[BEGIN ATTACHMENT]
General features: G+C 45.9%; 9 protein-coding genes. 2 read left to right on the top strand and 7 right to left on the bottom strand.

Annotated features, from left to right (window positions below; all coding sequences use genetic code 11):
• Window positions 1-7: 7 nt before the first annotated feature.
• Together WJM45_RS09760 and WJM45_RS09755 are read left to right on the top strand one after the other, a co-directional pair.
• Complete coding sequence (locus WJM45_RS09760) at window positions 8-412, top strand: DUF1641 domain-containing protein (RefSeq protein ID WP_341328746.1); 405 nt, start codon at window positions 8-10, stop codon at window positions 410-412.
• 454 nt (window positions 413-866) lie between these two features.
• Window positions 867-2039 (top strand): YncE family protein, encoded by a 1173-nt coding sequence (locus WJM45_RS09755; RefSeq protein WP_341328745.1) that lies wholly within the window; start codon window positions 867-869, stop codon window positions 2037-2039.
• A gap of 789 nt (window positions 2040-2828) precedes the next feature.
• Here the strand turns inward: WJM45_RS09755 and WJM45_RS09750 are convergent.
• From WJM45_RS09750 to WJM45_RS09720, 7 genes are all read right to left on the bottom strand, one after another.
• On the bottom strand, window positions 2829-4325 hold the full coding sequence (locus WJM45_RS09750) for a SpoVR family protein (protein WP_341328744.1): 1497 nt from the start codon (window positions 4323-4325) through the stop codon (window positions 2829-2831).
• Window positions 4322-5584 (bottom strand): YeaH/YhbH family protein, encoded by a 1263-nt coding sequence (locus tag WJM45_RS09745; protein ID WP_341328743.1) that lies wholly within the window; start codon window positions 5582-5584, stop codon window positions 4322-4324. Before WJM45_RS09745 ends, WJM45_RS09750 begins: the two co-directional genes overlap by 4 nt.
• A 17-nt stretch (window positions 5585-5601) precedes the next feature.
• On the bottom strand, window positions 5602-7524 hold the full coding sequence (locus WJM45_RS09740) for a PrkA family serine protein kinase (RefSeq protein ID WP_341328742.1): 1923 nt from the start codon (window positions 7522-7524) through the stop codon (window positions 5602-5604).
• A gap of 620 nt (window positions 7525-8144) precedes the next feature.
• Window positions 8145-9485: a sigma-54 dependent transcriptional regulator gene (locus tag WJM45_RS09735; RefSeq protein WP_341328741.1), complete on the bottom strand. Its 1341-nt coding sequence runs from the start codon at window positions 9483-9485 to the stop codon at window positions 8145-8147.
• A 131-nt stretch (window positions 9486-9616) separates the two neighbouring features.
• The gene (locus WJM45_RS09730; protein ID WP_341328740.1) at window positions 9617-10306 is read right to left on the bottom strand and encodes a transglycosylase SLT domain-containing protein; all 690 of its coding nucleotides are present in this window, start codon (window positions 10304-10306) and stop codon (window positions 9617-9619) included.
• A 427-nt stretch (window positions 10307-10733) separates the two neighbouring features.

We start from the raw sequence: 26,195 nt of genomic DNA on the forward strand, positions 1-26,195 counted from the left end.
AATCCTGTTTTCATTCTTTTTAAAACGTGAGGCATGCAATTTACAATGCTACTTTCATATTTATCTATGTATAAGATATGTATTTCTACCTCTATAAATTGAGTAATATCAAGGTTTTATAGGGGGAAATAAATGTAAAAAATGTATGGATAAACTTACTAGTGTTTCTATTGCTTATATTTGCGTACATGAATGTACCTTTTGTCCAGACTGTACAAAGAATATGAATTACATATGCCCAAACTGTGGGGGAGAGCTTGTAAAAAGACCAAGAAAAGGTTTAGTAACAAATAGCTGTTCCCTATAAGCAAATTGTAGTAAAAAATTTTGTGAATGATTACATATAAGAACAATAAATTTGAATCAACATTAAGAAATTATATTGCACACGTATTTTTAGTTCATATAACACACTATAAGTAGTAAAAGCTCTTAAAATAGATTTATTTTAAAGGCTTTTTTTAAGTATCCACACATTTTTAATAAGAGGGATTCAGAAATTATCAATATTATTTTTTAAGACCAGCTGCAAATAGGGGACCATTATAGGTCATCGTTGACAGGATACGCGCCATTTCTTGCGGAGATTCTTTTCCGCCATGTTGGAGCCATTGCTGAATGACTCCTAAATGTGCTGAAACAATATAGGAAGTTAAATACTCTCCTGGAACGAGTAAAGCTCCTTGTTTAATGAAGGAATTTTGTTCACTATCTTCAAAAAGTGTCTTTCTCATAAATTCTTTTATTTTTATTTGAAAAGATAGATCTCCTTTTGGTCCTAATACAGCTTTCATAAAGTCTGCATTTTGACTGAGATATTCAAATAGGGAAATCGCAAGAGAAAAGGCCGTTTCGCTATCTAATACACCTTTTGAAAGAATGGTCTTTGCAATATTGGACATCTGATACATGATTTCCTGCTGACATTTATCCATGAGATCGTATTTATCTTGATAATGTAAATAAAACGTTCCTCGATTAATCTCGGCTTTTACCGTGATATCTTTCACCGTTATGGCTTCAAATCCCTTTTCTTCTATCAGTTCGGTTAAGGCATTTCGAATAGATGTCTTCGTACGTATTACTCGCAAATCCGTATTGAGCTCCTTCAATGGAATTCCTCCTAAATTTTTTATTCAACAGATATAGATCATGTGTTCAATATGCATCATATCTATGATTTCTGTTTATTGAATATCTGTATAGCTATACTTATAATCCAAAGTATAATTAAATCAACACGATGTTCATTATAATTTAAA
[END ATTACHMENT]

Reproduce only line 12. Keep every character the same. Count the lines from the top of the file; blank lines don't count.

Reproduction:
• Window positions 4322-5584 (bottom strand): YeaH/YhbH family protein, encoded by a 1263-nt coding sequence (locus tag WJM45_RS09745; protein ID WP_341328743.1) that lies wholly within the window; start codon window positions 5582-5584, stop codon window positions 4322-4324. Before WJM45_RS09745 ends, WJM45_RS09750 begins: the two co-directional genes overlap by 4 nt.